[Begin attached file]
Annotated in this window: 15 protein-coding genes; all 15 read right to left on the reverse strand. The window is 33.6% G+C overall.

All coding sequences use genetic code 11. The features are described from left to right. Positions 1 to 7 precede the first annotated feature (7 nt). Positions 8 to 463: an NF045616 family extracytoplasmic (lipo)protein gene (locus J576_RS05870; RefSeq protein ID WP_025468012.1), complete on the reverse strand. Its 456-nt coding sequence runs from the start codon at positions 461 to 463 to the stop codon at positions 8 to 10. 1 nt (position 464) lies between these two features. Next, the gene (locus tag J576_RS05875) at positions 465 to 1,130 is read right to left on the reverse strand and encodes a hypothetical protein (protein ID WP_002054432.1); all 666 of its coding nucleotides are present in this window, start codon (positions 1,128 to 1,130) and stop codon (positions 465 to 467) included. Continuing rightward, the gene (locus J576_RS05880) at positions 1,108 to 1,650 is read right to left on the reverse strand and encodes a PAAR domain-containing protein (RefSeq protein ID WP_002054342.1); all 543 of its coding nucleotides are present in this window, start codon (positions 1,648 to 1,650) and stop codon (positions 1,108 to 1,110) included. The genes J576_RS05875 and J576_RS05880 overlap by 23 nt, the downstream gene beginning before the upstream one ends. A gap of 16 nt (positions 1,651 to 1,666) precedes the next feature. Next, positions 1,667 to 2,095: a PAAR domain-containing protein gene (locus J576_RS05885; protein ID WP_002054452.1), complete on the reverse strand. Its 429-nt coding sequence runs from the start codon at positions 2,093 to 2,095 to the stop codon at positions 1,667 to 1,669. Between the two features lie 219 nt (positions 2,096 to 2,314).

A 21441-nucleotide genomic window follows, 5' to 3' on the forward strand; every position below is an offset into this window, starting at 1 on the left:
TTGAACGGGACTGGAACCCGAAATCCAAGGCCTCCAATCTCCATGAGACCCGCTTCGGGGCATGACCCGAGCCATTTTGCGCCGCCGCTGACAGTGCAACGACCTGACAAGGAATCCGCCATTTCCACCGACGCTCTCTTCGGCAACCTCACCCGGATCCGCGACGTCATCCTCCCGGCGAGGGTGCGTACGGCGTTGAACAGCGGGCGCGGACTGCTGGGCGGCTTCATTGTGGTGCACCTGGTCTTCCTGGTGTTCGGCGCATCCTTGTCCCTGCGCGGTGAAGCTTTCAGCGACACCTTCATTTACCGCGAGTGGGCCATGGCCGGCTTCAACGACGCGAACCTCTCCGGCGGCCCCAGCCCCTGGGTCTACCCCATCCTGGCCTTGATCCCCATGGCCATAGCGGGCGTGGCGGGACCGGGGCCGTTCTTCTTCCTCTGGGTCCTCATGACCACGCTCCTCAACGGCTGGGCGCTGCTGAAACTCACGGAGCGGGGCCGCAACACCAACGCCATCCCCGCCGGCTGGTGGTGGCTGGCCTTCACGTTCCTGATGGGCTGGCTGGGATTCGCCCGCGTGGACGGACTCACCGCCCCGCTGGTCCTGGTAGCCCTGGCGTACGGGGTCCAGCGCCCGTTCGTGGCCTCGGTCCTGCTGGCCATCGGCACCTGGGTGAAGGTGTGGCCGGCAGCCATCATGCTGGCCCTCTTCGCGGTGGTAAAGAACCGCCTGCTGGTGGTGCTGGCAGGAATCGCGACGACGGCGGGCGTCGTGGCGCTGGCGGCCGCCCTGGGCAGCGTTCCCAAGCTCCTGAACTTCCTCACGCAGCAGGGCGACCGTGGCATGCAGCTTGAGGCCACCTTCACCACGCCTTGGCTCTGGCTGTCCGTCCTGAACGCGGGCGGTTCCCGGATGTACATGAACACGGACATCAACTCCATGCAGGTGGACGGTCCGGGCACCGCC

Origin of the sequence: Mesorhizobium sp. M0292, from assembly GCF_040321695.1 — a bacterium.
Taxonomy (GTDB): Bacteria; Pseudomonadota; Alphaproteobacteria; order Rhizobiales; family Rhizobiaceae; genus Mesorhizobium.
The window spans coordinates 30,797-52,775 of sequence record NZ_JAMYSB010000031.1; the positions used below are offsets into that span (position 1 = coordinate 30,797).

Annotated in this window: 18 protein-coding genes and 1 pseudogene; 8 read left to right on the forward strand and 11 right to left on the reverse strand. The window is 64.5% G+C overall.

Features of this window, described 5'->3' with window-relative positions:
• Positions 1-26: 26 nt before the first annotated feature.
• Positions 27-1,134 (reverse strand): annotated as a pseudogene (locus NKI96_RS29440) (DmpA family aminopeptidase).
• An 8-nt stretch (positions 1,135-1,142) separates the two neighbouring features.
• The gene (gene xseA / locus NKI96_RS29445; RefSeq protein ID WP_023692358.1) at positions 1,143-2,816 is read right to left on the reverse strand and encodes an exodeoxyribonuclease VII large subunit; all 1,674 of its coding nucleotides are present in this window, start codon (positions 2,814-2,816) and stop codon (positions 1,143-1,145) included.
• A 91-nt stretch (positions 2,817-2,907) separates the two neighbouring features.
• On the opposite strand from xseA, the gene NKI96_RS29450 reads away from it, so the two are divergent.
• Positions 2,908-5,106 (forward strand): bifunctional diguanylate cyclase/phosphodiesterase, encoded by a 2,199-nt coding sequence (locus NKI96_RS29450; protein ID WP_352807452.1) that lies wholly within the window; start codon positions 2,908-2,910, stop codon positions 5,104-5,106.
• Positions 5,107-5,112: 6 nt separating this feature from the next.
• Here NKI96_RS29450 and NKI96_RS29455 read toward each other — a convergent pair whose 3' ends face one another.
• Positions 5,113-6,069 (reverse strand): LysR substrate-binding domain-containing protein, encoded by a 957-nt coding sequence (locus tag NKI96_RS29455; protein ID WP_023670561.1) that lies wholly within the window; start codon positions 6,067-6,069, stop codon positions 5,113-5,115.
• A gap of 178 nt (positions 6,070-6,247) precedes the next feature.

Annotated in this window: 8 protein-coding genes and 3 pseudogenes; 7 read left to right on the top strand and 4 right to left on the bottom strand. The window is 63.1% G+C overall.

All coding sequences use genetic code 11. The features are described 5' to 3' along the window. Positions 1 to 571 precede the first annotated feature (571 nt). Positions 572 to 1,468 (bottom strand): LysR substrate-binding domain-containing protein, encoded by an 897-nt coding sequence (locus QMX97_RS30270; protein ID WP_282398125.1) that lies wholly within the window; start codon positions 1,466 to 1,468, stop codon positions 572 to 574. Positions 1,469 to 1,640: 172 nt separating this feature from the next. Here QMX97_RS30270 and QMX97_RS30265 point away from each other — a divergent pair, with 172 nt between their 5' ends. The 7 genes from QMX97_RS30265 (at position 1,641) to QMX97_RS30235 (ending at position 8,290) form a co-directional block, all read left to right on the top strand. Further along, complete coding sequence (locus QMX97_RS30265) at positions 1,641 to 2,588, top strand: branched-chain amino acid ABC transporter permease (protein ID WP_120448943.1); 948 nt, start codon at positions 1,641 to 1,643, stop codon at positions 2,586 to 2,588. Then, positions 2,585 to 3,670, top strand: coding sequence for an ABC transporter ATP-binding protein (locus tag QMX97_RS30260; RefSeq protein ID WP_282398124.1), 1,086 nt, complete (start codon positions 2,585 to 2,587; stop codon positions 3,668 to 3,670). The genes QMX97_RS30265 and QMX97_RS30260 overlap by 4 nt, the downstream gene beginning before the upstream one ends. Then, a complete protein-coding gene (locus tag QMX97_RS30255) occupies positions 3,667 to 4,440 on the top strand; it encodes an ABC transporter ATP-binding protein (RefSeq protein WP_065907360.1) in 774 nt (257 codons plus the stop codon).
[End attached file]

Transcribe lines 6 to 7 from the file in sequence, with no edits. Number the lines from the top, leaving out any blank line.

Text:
Taxonomy (GTDB): Bacteria; Pseudomonadota; Alphaproteobacteria; order Rhizobiales; family Rhizobiaceae; genus Mesorhizobium.
The window spans coordinates 30,797-52,775 of sequence record NZ_JAMYSB010000031.1; the positions used below are offsets into that span (position 1 = coordinate 30,797).